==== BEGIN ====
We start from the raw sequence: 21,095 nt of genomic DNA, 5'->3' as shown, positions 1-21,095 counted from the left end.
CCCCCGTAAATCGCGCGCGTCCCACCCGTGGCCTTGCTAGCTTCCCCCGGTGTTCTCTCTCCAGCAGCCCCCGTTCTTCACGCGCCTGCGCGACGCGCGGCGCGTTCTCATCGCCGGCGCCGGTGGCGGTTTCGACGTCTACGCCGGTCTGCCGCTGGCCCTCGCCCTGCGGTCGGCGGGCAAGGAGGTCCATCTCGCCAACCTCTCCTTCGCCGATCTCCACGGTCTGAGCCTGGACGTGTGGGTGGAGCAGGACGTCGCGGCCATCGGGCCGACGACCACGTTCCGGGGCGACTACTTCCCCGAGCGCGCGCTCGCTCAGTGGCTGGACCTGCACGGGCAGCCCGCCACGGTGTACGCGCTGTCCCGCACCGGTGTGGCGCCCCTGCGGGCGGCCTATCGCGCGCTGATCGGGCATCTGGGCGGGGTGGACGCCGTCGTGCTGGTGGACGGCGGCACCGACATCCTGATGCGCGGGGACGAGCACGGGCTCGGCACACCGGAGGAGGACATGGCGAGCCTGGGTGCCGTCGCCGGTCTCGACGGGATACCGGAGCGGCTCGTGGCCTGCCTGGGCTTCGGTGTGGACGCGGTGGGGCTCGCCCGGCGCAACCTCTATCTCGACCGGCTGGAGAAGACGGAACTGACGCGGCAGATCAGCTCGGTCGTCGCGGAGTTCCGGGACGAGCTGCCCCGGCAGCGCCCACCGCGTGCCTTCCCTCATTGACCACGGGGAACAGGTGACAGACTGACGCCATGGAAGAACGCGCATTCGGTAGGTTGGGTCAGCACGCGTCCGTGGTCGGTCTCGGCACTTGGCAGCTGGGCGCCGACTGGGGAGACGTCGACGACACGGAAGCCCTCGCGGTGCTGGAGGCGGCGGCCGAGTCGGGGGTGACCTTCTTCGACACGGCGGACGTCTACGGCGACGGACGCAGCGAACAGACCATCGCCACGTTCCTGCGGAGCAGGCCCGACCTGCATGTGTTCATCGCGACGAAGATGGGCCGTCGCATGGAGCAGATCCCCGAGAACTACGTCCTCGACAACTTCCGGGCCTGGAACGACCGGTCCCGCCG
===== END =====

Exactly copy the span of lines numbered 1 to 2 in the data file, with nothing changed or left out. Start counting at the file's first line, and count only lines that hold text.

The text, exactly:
We start from the raw sequence: 21,095 nt of genomic DNA, 5'->3' as shown, positions 1-21,095 counted from the left end.
CCCCCGTAAATCGCGCGCGTCCCACCCGTGGCCTTGCTAGCTTCCCCCGGTGTTCTCTCTCCAGCAGCCCCCGTTCTTCACGCGCCTGCGCGACGCGCGGCGCGTTCTCATCGCCGGCGCCGGTGGCGGTTTCGACGTCTACGCCGGTCTGCCGCTGGCCCTCGCCCTGCGGTCGGCGGGCAAGGAGGTCCATCTCGCCAACCTCTCCTTCGCCGATCTCCACGGTCTGAGCCTGGACGTGTGGGTGGAGCAGGACGTCGCGGCCATCGGGCCGACGACCACGTTCCGGGGCGACTACTTCCCCGAGCGCGCGCTCGCTCAGTGGCTGGACCTGCACGGGCAGCCCGCCACGGTGTACGCGCTGTCCCGCACCGGTGTGGCGCCCCTGCGGGCGGCCTATCGCGCGCTGATCGGGCATCTGGGCGGGGTGGACGCCGTCGTGCTGGTGGACGGCGGCACCGACATCCTGATGCGCGGGGACGAGCACGGGCTCGGCACACCGGAGGAGGACATGGCGAGCCTGGGTGCCGTCGCCGGTCTCGACGGGATACCGGAGCGGCTCGTGGCCTGCCTGGGCTTCGGTGTGGACGCGGTGGGGCTCGCCCGGCGCAACCTCTATCTCGACCGGCTGGAGAAGACGGAACTGACGCGGCAGATCAGCTCGGTCGTCGCGGAGTTCCGGGACGAGCTGCCCCGGCAGCGCCCACCGCGTGCCTTCCCTCATTGACCACGGGGAACAGGTGACAGACTGACGCCATGGAAGAACGCGCATTCGGTAGGTTGGGTCAGCACGCGTCCGTGGTCGGTCTCGGCACTTGGCAGCTGGGCGCCGACTGGGGAGACGTCGACGACACGGAAGCCCTCGCGGTGCTGGAGGCGGCGGCCGAGTCGGGGGTGACCTTCTTCGACACGGCGGACGTCTACGGCGACGGACGCAGCGAACAGACCATCGCCACGTTCCTGCGGAGCAGGCCCGACCTGCATGTGTTCATCGCGACGAAGATGGGCCGTCGCATGGAGCAGATCCCCGAGAACTACGTCCTCGACAACTTCCGGGCCTGGAACGACCGGTCCCGCCG